The Maharit (Shu”t 1:145) discusses whether a Kohen Katan should read from the Torah first. His argument against it is that “we afford honor to Kohanim and a Katan is not someone to whom honor can be afforded”. This implies that it is simply not possible to afford honor to a Katan – not that a Katan is merely not worthy of honor. If so there is another distinction between a Katan and a Ba’al Mum.
At any rate, the Halacha seems to be that honor is due to a Kohen who is a Ba’al Mum. This is reflected by Tosfos in Menachos (109b) who state that a Ba’al Mum may be called to the Torah first, and it is practically an explicit Halacha in Shulchan Aruch (135:13): “If the only Kohen is blind or is not fluent – see Siman 139”.
The reference to Siman 139 is to a ruling that one should not call a person to the Torah if he is not fluent in the reading unless he is the only Kohen or Levi present. If he is the only Kohen or Levi and he is able to repeat the words when somebody recites them to him, he may receive an Aliya. In Se’if 3, the Shulchan Aruch explains that this is why a blind person cannot receive an Aliya – he cannot read the words from the Torah, even if somebody says them to him.
These rulings imply that the only issue with a blind Kohen receiving the first Aliya is that he is unable to read the text. The fact that he is a Ba’al Mum does not disqualify him. Therefore, those with other Mumin which do not prevent them from reading from the Torah, should certainly be honored with receiving the first Aliya. (This proof is also cited by the Pri Megadim ibid.)
Next week’s essay will discuss specific defects and deformities and whether they would cause a Kohen to be considered a Ba’al Mum.
 One could have interpreted the Pasuk as describing the eminence of all Kohanim. However, the Magen Avraham appears to hold that the Pasuk links the Mitzva of v’Kidashto of each individual Kohen to his actual performance of the Avoda.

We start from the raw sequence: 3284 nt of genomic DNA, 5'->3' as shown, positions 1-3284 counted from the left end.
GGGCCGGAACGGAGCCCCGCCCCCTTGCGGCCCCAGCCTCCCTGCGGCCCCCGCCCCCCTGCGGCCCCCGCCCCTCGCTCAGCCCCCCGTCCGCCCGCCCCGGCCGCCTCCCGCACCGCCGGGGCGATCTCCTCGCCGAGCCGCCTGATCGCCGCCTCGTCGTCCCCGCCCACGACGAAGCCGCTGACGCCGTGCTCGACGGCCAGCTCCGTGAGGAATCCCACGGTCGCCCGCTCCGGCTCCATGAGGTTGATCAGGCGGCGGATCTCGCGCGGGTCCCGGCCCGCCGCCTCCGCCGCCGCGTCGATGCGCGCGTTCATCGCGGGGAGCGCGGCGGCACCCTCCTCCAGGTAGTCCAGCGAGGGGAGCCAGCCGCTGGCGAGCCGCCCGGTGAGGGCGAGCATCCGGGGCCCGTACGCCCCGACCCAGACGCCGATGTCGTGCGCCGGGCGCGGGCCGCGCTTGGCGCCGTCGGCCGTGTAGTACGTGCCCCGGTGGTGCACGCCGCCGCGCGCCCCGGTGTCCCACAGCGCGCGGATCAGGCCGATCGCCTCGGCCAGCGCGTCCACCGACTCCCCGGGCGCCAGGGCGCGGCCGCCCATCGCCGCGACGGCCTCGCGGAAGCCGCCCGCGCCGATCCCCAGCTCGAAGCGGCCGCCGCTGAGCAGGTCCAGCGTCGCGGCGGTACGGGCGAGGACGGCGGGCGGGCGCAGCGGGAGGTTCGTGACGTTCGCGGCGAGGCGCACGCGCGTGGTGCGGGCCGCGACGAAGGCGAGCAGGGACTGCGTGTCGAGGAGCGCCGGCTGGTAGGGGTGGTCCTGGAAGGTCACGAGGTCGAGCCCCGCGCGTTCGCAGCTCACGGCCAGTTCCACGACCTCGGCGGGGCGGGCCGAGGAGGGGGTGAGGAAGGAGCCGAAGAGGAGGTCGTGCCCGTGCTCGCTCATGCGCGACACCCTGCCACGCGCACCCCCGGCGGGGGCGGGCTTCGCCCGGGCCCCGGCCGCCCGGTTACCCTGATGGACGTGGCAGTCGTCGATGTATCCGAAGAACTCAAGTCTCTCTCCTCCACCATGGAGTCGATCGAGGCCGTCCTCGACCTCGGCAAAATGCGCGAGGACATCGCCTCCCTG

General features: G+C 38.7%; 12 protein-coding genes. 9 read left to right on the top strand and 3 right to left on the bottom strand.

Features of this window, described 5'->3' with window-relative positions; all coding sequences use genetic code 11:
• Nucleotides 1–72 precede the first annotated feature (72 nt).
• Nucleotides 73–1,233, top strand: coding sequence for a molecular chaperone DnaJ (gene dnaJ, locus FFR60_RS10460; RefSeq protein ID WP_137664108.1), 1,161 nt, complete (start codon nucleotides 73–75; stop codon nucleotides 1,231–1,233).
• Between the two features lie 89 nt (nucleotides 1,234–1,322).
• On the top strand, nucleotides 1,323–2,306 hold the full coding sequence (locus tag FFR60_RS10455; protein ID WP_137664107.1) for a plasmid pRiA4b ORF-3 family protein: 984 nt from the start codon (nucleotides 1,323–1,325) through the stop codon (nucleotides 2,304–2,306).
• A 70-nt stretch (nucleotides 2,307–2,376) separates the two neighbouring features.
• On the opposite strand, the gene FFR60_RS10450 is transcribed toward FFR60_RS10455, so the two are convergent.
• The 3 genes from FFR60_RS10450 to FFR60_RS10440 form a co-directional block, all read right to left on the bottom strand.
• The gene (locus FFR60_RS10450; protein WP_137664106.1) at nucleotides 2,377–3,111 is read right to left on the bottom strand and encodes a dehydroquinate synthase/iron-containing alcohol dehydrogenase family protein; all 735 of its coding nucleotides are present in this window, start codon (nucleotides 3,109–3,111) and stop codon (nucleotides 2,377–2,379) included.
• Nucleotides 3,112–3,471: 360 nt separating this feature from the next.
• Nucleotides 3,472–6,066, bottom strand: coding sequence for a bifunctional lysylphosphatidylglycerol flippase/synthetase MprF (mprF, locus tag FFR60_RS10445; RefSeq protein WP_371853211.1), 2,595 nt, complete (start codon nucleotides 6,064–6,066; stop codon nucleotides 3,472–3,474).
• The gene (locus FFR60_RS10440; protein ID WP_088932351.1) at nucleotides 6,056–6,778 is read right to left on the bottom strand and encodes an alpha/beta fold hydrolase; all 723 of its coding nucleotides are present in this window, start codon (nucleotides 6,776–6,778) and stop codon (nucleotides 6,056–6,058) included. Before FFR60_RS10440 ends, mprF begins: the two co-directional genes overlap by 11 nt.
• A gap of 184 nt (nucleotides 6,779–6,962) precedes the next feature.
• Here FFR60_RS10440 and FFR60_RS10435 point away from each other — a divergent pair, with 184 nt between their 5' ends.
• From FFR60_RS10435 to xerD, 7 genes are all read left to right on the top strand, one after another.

[Editor’s note: The Pri Megadim is challenging his original suggestion to distinguish between a Katan and a Ba’al Mum. As we will see in the following paragraph, he seems to accept the premise of the Magen Avraham that the qualification of “for he offers the food of your God” refers to actual performance of the Avoda, and therefore neither a Katan nor a Ba’al Mum would be subject to v’Kidashto.]
 [Editor’s note: This obviously would only be true of a Ba’al Mum Kavua – one whose defect is permanent. Discussion of whether v’Kidashto applies to a Ba’al Mum Ovair (whose defect is temporary) is beyond the scope of this essay.]
 In fact, the Maharit’s conclusion is that a Kohen who is a Katan can be afforded honor since honor was granted to all of the seed of Aaron, adult and child alike. The Kesav Sofer (O.C. 15) maintains that the Maharit’s intent is that even a child Kohen will serve in the Beis haMikdash in the future, thus he is deserving of honor now. This would not apply to a Ba’al Mum. However, the Kesav Sofer does not explain how he infers this from the Maharit’s words; if he refers to the Teshuva cited here, this is not alluded to in the Maharit’s comments at all – if anything the opposite is implied.